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Conflict Marks Endangered Species Treaty

November 20, 1994|MARLA CONE | TIMES ENVIRONMENTAL WRITER

FT. LAUDERDALE, Fla. — Sitting at opposite ends of a cavernous auditorium, under a canopy of flags from around the world, Brazil and the Netherlands waged a polite but emotionally strained debate over a tree that grows thousands of miles away.

The chief delegate from the Netherlands--whose Dutch people are fierce rain forest defenders--argued that mahogany trees are disappearing from the tropics so rapidly that trade in the wood must be restricted. Brazil's delegate fervently protested, saying his people should control the Amazon forests.

For the 118 nations that gathered in Florida for two weeks of high-level talks on the environment, which ended Friday, both arguments were persuasive. Ultimately, the government ministers voted, by a slim margin, to leave trade in mahogany unrestricted.

The conflict over mahogany--a rich, highly prized tropical wood that graces the living rooms of many American homes--symbolizes a new direction for the world's largest and most powerful conservation treaty, the 21-year-old Convention on International Trade in Endangered Species. Should its decisions on wildlife be based on science, politics, economics or emotion? Is it firstly a conservation treaty, or a trade treaty? For the 124 nations that signed the pact, the answer is increasingly all of the above.

At the core of the debate is one of the most wrenching environmental questions: Which of the world's creatures warrant protection? Already, international trade is prohibited for more than 600 species from leopard skins and tiger bone to whale meat and rhino teeth. Trade is restricted for 25,000 other species.

In last week's talks, it was evident that more nations are prepared to accept the concept of "sustainable use," which maintains that if governments are allowed to trade threatened natural resources, such as elephants or wild orchids, or the plant used to manufacture the anti-cancer drug taxol, in limited amounts, then they will have more economic incentive to manage such resources in ways that will not drive them to extinction.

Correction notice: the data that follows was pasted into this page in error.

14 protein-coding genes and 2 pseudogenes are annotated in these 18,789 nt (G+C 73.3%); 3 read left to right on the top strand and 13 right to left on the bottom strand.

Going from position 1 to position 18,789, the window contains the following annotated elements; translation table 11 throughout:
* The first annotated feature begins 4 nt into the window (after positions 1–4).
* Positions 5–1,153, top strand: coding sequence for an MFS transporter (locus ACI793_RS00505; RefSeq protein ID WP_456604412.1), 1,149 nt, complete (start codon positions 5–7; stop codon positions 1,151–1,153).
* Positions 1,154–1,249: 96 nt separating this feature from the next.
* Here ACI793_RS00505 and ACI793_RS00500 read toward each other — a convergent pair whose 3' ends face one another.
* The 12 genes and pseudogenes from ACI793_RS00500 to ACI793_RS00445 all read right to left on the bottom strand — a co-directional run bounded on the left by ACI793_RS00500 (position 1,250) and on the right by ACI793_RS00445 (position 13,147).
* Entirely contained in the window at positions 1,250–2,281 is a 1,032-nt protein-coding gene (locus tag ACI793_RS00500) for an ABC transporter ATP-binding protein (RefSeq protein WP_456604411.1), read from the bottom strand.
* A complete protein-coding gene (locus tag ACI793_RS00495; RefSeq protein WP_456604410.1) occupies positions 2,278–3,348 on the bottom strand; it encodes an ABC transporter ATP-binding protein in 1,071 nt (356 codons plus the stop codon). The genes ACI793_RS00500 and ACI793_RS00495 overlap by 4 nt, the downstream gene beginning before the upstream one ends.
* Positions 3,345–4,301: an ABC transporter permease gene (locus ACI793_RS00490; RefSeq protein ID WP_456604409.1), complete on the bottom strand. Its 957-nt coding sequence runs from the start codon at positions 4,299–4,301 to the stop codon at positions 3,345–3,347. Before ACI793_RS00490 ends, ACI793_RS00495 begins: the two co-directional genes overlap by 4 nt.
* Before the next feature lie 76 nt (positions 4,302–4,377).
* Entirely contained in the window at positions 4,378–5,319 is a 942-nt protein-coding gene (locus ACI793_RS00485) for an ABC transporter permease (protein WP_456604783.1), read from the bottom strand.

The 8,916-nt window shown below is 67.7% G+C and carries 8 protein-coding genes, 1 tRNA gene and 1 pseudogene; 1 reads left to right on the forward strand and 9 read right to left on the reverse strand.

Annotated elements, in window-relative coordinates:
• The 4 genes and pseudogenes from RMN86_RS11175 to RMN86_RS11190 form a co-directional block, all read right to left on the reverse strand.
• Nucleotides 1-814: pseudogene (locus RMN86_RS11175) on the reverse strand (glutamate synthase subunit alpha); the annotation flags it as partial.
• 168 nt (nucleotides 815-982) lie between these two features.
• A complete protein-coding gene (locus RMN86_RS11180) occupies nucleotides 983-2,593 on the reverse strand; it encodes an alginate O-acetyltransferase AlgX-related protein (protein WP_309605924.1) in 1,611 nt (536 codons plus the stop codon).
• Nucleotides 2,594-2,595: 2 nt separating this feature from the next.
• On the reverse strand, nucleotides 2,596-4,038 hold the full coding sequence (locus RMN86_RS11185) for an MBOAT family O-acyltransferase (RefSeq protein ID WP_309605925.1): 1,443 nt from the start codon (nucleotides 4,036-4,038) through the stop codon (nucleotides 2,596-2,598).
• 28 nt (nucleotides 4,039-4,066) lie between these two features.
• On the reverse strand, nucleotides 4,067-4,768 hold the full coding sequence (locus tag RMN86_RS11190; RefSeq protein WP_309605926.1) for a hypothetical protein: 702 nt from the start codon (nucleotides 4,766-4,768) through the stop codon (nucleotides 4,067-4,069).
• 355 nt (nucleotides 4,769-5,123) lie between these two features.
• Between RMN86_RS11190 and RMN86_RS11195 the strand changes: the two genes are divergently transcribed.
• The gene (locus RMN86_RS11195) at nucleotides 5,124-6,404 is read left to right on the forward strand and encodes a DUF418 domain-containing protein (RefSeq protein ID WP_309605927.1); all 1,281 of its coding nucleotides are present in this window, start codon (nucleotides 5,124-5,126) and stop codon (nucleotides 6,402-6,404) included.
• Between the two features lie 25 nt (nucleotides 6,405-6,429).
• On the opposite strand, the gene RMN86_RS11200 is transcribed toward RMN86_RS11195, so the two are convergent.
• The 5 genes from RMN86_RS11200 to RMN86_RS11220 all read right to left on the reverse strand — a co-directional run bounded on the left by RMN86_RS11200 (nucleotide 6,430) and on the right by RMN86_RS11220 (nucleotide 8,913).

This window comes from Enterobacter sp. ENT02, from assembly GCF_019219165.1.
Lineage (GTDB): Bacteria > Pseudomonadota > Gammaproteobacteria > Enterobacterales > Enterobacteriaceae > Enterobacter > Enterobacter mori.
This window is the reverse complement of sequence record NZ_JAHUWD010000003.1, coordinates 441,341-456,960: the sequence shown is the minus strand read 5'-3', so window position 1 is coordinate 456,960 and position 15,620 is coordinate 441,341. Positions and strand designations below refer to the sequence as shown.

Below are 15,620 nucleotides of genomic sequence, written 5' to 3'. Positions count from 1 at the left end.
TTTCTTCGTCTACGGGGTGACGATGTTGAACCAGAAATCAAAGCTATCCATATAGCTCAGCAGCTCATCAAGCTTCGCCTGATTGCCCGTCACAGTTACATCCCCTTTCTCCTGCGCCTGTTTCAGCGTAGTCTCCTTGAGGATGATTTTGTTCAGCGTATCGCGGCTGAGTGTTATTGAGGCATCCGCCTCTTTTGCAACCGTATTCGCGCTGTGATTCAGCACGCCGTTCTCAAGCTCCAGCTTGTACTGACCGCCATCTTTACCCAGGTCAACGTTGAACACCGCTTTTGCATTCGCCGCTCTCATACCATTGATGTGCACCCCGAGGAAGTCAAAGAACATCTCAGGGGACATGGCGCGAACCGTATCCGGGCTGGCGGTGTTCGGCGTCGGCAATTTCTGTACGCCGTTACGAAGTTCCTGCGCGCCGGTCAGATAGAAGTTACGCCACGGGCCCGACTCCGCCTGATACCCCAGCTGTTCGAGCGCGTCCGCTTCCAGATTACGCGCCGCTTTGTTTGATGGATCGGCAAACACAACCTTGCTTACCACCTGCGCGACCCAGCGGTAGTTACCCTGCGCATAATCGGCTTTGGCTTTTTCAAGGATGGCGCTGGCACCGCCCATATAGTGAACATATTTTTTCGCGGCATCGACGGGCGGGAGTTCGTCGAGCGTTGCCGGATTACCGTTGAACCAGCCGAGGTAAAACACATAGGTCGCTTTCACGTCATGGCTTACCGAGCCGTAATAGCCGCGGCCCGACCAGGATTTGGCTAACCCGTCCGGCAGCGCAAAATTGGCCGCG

"It is a critical time for (the treaty)," said U.S. Fish and Wildlife Director Mollie Beattie, the chief U.S. delegate. "I see it moving into a much more thoughtful mode than it has been in. . . . People have realized that (sustainable use) is really the keystone of this treaty. It is a means of having countries help other countries and help themselves."

Sustainable use adds a new twist to the classic battle between the international haves and have-nots.

Like any global treaty, the environmental pact known as CITES must navigate the murky and sometimes treacherous waters of international conflicts. Wealthier, pro-preservationist nations, especially in Europe, are often pitted against cash-poor but resource-rich nations such as Malaysia and Zimbabwe.

When the treaty was drafted 21 years ago, trade bans were rapidly enacted as tigers, crocodiles, chimpanzees and leopards slipped toward extinction. But now nations such as South Africa, Zimbabwe, Japan, Norway and Malaysia that are vocal supporters of allowing more trade in protected species increasingly are being heard.

The result has been a softening of extremes: Nations that used to demand to be left alone have agreed that they have to manage their natural resources well today to ensure their future existence. And those that used to support inflexible bans on trade now realize that if countries have healthy economies, they will have more money to spend on improving the environment.

Marinus S. Hoogmoed of the National Museum of Natural History in the Netherlands said that when he was a delegate in 1979, many of the nations that gathered were too rigidly preservationist. He heard the first rumblings of a shift in 1992, and this year in Ft. Lauderdale, many nations voted to ease restrictions that had seemed unthinkable a few years earlier, he said.

"Certain animals are still such a hot emotional item, such as elephants, that it is nearly impossible to even have any conversation about it," Hoogmoed said. "But as far as I can see in the European Union, there certainly is an understanding that CITES is a mixture of trade and nature conservation, and you have to have both of them."

Much of the credit--or blame--for the easing of restrictions goes to South Africa, which has won a lot of converts with its strong efforts to protect wildlife. Johan Neethling, who directs a South African conservation program, said the right to sustainable use is "vital to the long-term health of this whole organization" and "a principle of paramount importance for conservation in all of Africa."

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